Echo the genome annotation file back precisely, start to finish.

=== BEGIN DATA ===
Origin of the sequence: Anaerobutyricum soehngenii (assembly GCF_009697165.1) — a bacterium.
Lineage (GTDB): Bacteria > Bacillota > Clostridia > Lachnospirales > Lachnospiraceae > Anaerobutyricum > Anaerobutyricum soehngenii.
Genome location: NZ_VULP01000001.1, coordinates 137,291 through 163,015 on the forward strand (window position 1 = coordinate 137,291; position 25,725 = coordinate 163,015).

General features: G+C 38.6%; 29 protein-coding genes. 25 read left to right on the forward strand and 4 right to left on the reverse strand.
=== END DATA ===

Origin of the sequence: Anaerobutyricum soehngenii (assembly GCF_009697165.1) — a bacterium.
Lineage (GTDB): Bacteria > Bacillota > Clostridia > Lachnospirales > Lachnospiraceae > Anaerobutyricum > Anaerobutyricum soehngenii.
Genome location: NZ_VULP01000001.1, coordinates 137,291 through 163,015 on the forward strand (window position 1 = coordinate 137,291; position 25,725 = coordinate 163,015).

General features: G+C 38.6%; 29 protein-coding genes. 25 read left to right on the forward strand and 4 right to left on the reverse strand.